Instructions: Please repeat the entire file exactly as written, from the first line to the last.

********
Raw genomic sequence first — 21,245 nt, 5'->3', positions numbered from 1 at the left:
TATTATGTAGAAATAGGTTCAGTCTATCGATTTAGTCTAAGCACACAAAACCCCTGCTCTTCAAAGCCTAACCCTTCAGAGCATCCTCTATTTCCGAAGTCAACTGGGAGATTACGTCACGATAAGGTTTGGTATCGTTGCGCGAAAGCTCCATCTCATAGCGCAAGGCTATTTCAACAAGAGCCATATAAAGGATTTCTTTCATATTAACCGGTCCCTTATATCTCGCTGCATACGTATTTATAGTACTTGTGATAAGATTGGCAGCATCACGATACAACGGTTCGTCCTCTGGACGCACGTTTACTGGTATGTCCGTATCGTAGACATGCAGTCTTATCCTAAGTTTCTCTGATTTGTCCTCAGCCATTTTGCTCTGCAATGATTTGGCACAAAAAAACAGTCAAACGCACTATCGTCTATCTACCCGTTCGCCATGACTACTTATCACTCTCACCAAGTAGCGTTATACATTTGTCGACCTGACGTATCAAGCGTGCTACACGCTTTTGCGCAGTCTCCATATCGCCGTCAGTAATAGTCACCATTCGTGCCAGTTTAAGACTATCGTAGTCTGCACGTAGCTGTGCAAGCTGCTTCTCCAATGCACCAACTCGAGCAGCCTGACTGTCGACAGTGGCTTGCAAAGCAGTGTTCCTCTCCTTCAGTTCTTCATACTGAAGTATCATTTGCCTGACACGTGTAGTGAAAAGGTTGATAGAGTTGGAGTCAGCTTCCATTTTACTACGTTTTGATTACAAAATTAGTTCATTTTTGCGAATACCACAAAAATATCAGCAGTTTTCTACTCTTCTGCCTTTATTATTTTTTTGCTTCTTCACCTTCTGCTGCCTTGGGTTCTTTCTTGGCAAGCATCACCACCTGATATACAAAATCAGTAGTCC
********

Raw genomic sequence first — 21,245 nt, 5'->3', positions numbered from 1 at the left:
TATTATGTAGAAATAGGTTCAGTCTATCGATTTAGTCTAAGCACACAAAACCCCTGCTCTTCAAAGCCTAACCCTTCAGAGCATCCTCTATTTCCGAAGTCAACTGGGAGATTACGTCACGATAAGGTTTGGTATCGTTGCGCGAAAGCTCCATCTCATAGCGCAAGGCTATTTCAACAAGAGCCATATAAAGGATTTCTTTCATATTAACCGGTCCCTTATATCTCGCTGCATACGTATTTATAGTACTTGTGATAAGATTGGCAGCATCACGATACAACGGTTCGTCCTCTGGACGCACGTTTACTGGTATGTCCGTATCGTAGACATGCAGTCTTATCCTAAGTTTCTCTGATTTGTCCTCAGCCATTTTGCTCTGCAATGATTTGGCACAAAAAAACAGTCAAACGCACTATCGTCTATCTACCCGTTCGCCATGACTACTTATCACTCTCACCAAGTAGCGTTATACATTTGTCGACCTGACGTATCAAGCGTGCTACACGCTTTTGCGCAGTCTCCATATCGCCGTCAGTAATAGTCACCATTCGTGCCAGTTTAAGACTATCGTAGTCTGCACGTAGCTGTGCAAGCTGCTTCTCCAATGCACCAACTCGAGCAGCCTGACTGTCGACAGTGGCTTGCAAAGCAGTGTTCCTCTCCTTCAGTTCTTCATACTGAAGTATCATTTGCCTGACACGTGTAGTGAAAAGGTTGATAGAGTTGGAGTCAGCTTCCATTTTACTACGTTTTGATTACAAAATTAGTTCATTTTTGCGAATACCACAAAAATATCAGCAGTTTTCTACTCTTCTGCCTTTATTATTTTTTTGCTTCTTCACCTTCTGCTGCCTTGGGTTCTTTCTTGGCAAGCATCACCACCTGATATACAAAATCAGTAGTCC